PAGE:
Friday, July 25, 2008

Breaking Competitor News: Safeway Stores, Inc. Plans to Open A Small-Format 'the market by Vons' Grocery Store in Downtown Los Angeles

Safeway Stores, Inc. plans to open the second or third (see our June 5 report about a potential "the market by Safeway" store in downtown San Jose, California here) store of its small-format (15,000 square foot) "The Market" grocery stores in downtown Los Angeles, Fresh & Easy Buzz has learned.

As we mentioned in our May 15 piece when we were one of the first publications to report on the upcoming grand opening (which Safeway kept under wraps) of Safeway's first small-format store, "the market by Vons," in the Belmont Shores neighborhood in Long Beach (Southern) California (the inside of which is pictured at the the top), the grocery chain had plans to also open "The Market" small-format food stores in urban locations. [Read our report on Safeway's plans to open a "the market by Safeway" in a new high-rise residential development in downtown San Jose in the San Francisco Bay Area here.]

We haven't been able as of yet to determine the precise location of the "market by Vons" store slated for downtown Los Angeles. We have some strong leads from sources but aren't ready to report a location until we are able to further confirm it.

For decades, downtown Los Angeles has been what is termed a "food desert," meaning that the vast urban downtown has been without food and grocery stores that offer a decent selection of basic groceries and fresh foods, especially fresh produce, at affordable prices.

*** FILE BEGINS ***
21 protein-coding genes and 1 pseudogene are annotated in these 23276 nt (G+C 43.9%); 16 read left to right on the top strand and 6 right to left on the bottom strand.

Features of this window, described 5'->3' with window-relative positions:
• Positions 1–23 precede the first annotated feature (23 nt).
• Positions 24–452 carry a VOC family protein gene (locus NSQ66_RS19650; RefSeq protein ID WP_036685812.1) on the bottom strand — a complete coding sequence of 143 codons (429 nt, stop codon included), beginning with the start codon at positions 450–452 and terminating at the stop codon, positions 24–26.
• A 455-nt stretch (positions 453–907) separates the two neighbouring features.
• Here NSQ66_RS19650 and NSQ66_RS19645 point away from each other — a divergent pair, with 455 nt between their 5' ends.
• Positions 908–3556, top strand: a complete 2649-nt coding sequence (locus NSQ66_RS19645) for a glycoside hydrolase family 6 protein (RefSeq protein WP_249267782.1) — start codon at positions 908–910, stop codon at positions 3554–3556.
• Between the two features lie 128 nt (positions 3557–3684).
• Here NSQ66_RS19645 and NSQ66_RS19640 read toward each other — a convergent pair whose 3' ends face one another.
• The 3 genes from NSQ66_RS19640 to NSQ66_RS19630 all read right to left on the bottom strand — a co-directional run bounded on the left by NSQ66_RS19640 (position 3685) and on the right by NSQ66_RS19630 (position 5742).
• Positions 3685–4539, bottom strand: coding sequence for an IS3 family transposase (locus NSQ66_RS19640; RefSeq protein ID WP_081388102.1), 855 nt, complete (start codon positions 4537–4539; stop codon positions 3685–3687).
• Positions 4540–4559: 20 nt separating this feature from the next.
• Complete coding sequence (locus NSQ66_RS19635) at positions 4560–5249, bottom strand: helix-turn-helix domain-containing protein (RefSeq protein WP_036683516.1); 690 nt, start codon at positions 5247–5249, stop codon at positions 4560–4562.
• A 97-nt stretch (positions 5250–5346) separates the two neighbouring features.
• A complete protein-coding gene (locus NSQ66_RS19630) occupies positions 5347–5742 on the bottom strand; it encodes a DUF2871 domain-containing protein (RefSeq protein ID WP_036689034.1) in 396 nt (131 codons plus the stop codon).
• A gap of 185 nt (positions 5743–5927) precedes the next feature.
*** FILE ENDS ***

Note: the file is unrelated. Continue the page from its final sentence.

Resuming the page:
Although the downtown is still underserved by such grocery stores, it's beginning to change primarily as the result of lots of new residential development that's been occurring in the city's urban core in recent years.

For example, a year ago this week, Southern California-based Ralphs supermarkets, which is a banner owned by Kroger Co., opened one of its first new Fresh Fare format supermarkets in what was then a brand new residential loft development in downtown Los Angeles.

The one-year old downtown Los Angeles upscale Ralphs Fresh Fare supermarket at 645 West 9th Street, which isn't a small-format grocery store but rather is a 50,000 square foot urban giant, was the first full-service supermarket to open in downtown Los Angeles in decades.

The Ralphs Fresh Fare stores are more upscale than the Ralphs conventional supermarkets, hundreds of which are located throughout Southern California. And as the "Fresh Fare" name implies, the stores feature an expanded selection of "fresh" foods, including produce, meats, dairy and fresh, prepared foods. The stores also have a greater selection of natural, organic and specialty food and grocery items than conventional Ralphs supermarkets do.

Although Tesco's Fresh & Easy Neighborhood Market is based in Southern California and has stores in Los Angeles, the grocery chain has yet to open one of its small-format (10,000 -to- 13,000 square foot) combination basic grocery and fresh foods markets in downtown Los Angeles. Based on our sources, who are good, Tesco's Fresh & Easy currently doesn't have any downtown Los Angeles stores in the new store opening pipeline either.

Ralphs, and now Safeway Stores, Inc. with its small-format "market by Vons" future downtown Los Angeles store, aren't the only grocers looking to the city's urban core for new business.